[mythtv-users] AM2+ motherboard with support for ECC RAM for media player / server

Roger Heflin rogerheflin at gmail.com
Thu May 8 19:03:56 UTC 2008

Steven Adeff wrote:
> On Wed, May 7, 2008 at 3:21 PM, Roger Heflin <rogerheflin at gmail.com> wrote:
>> SCSI does not matter anymore, in the last 3 years the SATA/IDE disk have got a
>> lot better, I think the issue is that the disk manufacturers figured out better
>> platter quality control.   I have experience with large samples of SCSI
>> (2003-800 scsi disks) and SATA disks (2000+ IDE/SATA  disks), and they both have
>> similar failures rates, if you go back to large numbers of IDE/SCSI disks in the
>> 2000-2004 range this was not the case and the SATA disks were utter crap were
>> you could expect 10-20% failures in the first 6 months, and the SCSI/FC disks
>> had very low failure rates.
> from what I understood, drive manufacturers stopped making SCSI
> specific drives when SATA came about. The only difference between the
> drives being the interface electronics. I believe most models were no
> longer SCSI specific long before, but it took them a bit longer to do
> it with "enterprise" versions of the drives.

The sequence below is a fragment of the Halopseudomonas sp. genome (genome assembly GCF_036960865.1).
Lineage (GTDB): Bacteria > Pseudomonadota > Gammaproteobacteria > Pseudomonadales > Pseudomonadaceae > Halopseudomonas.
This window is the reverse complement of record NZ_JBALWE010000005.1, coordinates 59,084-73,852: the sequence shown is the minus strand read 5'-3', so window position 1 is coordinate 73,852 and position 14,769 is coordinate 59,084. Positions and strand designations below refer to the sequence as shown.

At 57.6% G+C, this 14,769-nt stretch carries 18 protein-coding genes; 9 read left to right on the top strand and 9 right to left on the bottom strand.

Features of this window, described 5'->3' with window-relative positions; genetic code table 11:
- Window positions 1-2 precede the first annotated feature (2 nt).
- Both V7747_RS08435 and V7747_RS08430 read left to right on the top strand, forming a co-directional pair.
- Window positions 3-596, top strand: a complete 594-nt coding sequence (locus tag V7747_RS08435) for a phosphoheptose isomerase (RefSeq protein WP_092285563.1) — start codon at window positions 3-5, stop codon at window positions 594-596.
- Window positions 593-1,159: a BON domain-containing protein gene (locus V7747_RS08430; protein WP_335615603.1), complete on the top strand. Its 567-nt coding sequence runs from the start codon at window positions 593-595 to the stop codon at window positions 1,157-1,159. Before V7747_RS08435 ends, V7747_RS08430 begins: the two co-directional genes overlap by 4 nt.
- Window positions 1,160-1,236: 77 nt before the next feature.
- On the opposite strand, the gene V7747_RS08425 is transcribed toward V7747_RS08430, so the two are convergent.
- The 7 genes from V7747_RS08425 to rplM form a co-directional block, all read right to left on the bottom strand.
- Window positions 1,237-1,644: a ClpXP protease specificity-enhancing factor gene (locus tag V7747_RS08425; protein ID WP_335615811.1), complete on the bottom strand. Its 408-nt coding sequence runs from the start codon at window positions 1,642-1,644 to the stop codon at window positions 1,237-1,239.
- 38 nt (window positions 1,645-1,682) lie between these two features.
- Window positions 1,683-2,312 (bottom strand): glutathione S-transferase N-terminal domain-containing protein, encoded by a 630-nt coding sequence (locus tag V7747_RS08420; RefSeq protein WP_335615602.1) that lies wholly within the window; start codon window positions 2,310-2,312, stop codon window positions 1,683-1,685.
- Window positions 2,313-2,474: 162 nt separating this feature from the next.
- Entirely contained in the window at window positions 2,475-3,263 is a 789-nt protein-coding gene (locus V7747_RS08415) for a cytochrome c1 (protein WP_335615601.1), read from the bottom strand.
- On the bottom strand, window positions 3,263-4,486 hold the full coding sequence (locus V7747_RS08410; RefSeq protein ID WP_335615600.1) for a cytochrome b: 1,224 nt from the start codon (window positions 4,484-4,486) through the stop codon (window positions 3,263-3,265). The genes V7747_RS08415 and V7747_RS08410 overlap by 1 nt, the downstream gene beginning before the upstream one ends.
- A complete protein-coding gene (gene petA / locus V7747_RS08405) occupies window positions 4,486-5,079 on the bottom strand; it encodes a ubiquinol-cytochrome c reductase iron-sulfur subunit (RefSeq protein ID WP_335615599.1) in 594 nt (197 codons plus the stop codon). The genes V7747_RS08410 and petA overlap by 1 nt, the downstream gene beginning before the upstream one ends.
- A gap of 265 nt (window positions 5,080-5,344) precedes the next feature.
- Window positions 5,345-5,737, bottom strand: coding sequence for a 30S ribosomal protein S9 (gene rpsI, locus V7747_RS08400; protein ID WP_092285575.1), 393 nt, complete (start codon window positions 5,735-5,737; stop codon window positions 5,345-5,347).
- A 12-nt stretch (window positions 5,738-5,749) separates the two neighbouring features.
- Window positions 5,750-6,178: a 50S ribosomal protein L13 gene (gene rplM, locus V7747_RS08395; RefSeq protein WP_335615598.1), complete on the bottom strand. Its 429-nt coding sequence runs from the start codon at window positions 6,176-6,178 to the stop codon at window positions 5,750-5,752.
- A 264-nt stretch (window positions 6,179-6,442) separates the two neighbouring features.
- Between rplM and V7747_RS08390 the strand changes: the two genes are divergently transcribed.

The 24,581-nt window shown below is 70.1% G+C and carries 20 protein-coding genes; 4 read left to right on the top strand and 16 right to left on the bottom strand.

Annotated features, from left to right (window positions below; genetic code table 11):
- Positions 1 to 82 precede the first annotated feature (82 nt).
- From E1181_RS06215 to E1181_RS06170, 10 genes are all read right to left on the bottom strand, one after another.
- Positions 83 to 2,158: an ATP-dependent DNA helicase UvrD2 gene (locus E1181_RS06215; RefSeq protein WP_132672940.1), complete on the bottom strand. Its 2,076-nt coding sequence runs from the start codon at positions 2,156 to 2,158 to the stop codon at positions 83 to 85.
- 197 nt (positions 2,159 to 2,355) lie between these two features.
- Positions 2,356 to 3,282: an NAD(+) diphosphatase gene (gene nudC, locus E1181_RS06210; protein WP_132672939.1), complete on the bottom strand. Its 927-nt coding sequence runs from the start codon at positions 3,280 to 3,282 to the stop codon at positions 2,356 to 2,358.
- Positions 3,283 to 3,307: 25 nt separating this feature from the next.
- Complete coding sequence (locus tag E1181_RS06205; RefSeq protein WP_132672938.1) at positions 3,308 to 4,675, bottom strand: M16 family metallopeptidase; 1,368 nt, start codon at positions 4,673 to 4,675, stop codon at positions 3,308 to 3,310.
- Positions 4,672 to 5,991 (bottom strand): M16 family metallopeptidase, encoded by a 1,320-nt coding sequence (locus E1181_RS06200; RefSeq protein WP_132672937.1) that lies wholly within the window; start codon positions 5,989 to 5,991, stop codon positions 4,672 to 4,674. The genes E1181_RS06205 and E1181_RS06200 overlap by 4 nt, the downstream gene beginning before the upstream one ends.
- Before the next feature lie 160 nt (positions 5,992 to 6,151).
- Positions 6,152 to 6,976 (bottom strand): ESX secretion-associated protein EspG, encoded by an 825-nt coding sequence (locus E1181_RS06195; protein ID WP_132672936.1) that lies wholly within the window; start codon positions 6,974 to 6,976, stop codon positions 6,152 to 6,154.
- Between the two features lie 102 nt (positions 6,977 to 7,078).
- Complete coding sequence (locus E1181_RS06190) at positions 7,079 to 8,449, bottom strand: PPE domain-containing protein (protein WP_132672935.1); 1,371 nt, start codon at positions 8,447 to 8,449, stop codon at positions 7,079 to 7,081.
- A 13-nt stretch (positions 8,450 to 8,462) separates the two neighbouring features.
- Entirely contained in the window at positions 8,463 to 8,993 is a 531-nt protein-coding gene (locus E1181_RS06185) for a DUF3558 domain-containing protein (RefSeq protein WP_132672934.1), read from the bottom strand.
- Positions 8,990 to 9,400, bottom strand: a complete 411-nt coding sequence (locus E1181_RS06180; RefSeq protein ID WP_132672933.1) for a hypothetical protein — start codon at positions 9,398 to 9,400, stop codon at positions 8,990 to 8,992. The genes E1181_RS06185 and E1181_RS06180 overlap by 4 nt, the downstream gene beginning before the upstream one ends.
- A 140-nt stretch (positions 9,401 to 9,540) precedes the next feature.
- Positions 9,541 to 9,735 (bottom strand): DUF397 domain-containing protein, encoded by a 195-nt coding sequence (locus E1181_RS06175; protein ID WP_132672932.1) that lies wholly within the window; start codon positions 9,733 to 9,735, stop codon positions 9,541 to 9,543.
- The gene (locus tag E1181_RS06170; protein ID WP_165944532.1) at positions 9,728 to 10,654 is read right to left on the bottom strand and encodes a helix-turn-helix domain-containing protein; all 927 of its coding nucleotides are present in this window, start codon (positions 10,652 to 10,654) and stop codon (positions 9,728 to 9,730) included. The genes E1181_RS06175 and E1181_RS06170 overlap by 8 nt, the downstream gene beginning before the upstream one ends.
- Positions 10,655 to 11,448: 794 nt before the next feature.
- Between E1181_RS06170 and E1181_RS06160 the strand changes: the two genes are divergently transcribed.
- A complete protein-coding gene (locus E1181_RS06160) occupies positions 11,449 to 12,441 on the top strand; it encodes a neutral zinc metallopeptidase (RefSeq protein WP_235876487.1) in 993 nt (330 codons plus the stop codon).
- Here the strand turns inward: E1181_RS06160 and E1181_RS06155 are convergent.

I don't think that was completely true.  The did not come out with SCSI drives 
as big of capacity as SATA until about a year or so ago.  SCSI max was 300GB, 
and SATA max (at the same time) was 400-500 GB.   It looked like they were using 
the previous generations of SATA proven platters for the (10k, 15k) SCSI disks 
until they came out with the recent 7200 RPM large capacity SCSI drives.

And yes, the enterprise disks aren't very different from the non-enterprise 
drives (at least one of the manufacture's claim that the firmware is slightly 
different).   I was involved with a RMA for 624 enterprise class drives that 
were failing at an excessive rate and we had graphs that showed that the failure 
rate was increasing at quite a fast rate.  After replacing the drives with the 
new next generation model the failures went away and did not show back up.

> Of course, as has been discussed on this list before, recent research
> has shown there is no correlation between drive series and failure
> rates (ie enterprise or not).

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